So here is a kind of personal manifesto, guiding my practice.

We live on Earth.  We stand on the ground, our place, our Locus.


Begin with that ground – its morphology and its surface detail, its distinctiveness.  Map it out, write it, sound it.


Make art

This is an individual project, but humans are also social beings, dependent on each other for the fulfilment of our existential needs.  Moreover art needs perceivers who can share in the possibilities it offers.


Make community


The artist works with the community to open a new world.

The artist: the describer, the pointer towards truth, the shaper, the maker of myths, the opener of space, the cartographer.

The artist who feels allied to a community has a role not unlike the bard, or shaman.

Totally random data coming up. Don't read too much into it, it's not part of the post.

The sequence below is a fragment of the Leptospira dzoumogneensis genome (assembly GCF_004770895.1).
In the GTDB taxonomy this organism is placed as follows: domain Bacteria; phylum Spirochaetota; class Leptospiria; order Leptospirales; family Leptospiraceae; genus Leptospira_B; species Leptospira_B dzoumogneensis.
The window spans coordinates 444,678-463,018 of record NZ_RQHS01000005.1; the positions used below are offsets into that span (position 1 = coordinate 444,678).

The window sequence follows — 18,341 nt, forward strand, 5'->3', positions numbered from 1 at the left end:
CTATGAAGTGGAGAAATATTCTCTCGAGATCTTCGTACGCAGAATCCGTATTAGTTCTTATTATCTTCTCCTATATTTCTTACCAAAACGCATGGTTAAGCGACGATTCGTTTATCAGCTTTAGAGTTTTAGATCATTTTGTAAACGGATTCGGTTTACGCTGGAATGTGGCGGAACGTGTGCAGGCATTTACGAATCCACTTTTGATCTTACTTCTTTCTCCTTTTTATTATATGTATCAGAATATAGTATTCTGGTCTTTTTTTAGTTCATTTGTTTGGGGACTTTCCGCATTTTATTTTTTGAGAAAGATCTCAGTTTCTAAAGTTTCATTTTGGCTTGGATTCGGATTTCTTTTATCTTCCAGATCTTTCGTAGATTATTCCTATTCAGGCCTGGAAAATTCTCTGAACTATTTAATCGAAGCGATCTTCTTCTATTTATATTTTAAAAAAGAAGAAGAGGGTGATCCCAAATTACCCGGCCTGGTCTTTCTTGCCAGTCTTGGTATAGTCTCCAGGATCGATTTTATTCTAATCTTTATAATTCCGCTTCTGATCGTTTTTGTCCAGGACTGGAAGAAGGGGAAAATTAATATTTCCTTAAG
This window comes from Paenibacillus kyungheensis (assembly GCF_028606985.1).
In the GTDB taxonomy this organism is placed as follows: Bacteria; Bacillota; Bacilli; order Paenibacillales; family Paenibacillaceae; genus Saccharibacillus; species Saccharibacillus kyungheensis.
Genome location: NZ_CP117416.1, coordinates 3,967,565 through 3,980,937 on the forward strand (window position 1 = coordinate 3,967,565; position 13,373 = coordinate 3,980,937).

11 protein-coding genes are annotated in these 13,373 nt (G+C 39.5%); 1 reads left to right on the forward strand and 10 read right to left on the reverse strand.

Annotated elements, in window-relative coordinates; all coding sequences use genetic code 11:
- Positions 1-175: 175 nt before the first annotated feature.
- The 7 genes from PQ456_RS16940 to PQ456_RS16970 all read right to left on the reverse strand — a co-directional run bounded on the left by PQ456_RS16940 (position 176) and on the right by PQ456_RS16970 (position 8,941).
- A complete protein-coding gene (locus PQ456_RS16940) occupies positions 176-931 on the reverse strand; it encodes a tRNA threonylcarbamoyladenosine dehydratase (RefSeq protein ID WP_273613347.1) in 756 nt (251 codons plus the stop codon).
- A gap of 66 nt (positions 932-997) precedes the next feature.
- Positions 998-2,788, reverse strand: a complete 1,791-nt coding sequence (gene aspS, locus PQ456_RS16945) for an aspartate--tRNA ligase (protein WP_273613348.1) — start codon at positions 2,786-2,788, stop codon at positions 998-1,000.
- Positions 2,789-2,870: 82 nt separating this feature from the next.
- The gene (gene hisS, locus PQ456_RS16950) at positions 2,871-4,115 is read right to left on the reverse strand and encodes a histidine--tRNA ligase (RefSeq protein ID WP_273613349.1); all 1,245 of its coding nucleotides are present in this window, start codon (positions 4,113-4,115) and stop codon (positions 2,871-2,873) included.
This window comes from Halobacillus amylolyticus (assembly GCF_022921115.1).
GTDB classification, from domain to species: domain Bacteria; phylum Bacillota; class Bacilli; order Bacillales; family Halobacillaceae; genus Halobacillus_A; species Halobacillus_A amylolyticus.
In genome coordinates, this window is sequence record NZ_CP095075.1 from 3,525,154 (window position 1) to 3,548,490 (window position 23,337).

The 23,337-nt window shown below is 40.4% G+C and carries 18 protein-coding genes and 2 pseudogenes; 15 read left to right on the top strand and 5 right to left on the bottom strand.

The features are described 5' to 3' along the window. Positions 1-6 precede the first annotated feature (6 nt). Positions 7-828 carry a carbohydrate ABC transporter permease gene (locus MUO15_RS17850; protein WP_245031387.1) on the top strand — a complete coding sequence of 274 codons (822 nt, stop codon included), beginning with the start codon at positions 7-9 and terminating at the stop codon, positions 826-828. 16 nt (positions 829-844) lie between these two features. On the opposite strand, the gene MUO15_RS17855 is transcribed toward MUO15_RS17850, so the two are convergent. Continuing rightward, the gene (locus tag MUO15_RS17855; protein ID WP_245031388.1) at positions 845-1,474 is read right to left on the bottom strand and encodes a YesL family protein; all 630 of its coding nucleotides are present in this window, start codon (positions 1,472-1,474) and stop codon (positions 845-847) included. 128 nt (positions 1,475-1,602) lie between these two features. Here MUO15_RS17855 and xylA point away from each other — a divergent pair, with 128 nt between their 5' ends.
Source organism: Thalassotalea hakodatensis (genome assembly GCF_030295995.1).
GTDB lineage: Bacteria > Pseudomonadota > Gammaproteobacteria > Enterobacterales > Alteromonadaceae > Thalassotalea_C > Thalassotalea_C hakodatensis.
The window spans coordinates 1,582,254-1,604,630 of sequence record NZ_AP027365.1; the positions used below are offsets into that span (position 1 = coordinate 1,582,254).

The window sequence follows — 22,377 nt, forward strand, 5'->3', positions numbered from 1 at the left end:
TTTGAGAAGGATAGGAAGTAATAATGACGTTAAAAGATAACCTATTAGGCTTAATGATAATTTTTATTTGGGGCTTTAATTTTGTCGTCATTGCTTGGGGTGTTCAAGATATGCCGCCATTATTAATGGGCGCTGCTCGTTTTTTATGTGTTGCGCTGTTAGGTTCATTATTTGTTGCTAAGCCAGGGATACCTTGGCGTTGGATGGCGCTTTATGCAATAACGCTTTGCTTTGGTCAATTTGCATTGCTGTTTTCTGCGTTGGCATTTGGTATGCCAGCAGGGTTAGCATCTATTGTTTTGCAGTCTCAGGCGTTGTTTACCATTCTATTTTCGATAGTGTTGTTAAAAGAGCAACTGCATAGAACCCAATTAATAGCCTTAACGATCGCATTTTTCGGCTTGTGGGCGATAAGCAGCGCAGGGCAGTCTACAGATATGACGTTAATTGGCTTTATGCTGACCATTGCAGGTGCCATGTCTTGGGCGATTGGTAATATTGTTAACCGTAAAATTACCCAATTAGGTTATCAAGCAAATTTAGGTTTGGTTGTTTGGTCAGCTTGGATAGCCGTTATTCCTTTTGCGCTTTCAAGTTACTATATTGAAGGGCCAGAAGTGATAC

Members of the community: the individual with a stake in their place, a stake in communal relations; the store of memory; perhaps the migrant who needs to establish a relationship with a place.

The teacher introduces the relevant skills, explores possibilities, brings out potentialities for expression.

Explore idea of living well, recognise the dialectic between individual and collective aims and desires in the community.  The dialectic between artist and community would be part of this discourse.


Make community by making art in, with and for the community


Focusing communal energy towards relationship with the Earth, sustainability, harmony, justice.  (A kind of politics)

Challenge alienation and a sense of meaninglessness.


Map the community by going to the store of memory (re-investigating the past), bringing out the layering of place (natural and cultural) (recovering resources), and by expressing it creatively (deploying energies)